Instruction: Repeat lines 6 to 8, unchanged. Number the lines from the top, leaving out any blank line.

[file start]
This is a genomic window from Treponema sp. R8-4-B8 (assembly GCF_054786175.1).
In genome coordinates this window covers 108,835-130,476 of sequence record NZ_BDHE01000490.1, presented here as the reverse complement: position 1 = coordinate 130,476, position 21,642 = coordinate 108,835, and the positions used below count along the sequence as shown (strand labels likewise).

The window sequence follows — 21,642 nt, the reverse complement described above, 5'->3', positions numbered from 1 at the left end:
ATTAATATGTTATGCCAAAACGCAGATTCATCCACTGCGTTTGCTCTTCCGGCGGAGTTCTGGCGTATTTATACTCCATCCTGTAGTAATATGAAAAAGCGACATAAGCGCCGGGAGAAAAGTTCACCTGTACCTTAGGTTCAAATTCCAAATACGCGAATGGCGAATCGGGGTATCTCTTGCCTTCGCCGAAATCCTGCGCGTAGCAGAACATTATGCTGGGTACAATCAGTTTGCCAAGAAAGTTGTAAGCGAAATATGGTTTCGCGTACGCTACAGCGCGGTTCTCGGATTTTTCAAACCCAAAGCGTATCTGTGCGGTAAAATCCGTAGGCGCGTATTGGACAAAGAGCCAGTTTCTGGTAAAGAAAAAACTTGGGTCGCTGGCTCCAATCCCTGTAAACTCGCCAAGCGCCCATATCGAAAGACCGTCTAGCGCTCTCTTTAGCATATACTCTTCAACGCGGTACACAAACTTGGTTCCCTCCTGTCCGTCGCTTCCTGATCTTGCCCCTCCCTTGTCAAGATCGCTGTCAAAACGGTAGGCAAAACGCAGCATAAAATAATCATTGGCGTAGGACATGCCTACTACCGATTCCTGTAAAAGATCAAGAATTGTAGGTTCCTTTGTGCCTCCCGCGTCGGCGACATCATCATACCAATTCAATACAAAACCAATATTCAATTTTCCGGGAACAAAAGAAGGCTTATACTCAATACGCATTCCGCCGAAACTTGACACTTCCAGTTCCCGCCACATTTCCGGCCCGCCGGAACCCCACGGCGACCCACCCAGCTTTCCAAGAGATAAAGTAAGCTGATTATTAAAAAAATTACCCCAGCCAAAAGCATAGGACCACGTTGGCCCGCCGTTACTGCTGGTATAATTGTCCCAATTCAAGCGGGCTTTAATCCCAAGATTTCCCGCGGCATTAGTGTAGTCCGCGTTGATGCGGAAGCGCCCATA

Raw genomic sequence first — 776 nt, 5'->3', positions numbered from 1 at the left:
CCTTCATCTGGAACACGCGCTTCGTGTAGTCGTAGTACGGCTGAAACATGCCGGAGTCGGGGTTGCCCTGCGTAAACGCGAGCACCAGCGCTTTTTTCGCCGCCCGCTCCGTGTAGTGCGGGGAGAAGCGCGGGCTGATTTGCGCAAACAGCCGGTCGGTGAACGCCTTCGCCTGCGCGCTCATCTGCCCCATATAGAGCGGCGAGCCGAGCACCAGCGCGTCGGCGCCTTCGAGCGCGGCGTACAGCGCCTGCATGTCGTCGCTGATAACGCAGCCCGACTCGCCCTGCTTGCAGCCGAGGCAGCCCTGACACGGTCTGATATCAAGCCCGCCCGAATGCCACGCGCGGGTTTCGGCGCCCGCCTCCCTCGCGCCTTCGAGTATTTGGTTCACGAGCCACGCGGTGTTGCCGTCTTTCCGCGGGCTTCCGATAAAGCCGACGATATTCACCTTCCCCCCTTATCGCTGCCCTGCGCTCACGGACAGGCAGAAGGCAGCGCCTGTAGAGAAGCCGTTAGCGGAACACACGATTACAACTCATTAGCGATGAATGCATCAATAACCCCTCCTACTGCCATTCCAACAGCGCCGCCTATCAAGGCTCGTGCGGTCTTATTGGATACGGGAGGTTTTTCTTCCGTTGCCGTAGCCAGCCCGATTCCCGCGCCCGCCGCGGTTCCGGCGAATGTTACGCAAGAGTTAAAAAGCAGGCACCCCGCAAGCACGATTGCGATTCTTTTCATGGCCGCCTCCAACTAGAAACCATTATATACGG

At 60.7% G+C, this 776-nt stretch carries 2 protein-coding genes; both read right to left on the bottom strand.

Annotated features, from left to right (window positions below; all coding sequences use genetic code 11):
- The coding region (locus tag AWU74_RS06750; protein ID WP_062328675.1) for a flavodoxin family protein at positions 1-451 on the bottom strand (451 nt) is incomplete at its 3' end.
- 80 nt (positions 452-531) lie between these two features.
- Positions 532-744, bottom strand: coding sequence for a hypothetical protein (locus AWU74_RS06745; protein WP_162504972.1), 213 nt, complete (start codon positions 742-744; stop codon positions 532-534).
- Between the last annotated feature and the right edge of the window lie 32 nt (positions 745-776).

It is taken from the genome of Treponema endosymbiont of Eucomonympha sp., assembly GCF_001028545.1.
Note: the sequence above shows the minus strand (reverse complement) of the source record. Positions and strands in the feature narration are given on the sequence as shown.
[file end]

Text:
CCTTCATCTGGAACACGCGCTTCGTGTAGTCGTAGTACGGCTGAAACATGCCGGAGTCGGGGTTGCCCTGCGTAAACGCGAGCACCAGCGCTTTTTTCGCCGCCCGCTCCGTGTAGTGCGGGGAGAAGCGCGGGCTGATTTGCGCAAACAGCCGGTCGGTGAACGCCTTCGCCTGCGCGCTCATCTGCCCCATATAGAGCGGCGAGCCGAGCACCAGCGCGTCGGCGCCTTCGAGCGCGGCGTACAGCGCCTGCATGTCGTCGCTGATAACGCAGCCCGACTCGCCCTGCTTGCAGCCGAGGCAGCCCTGACACGGTCTGATATCAAGCCCGCCCGAATGCCACGCGCGGGTTTCGGCGCCCGCCTCCCTCGCGCCTTCGAGTATTTGGTTCACGAGCCACGCGGTGTTGCCGTCTTTCCGCGGGCTTCCGATAAAGCCGACGATATTCACCTTCCCCCCTTATCGCTGCCCTGCGCTCACGGACAGGCAGAAGGCAGCGCCTGTAGAGAAGCCGTTAGCGGAACACACGATTACAACTCATTAGCGATGAATGCATCAATAACCCCTCCTACTGCCATTCCAACAGCGCCGCCTATCAAGGCTCGTGCGGTCTTATTGGATACGGGAGGTTTTTCTTCCGTTGCCGTAGCCAGCCCGATTCCCGCGCCCGCCGCGGTTCCGGCGAATGTTACGCAAGAGTTAAAAAGCAGGCACCCCGCAAGCACGATTGCGATTCTTTTCATGGCCGCCTCCAACTAGAAACCATTATATACGG

At 60.7% G+C, this 776-nt stretch carries 2 protein-coding genes; both read right to left on the bottom strand.

Annotated features, from left to right (window positions below; all coding sequences use genetic code 11):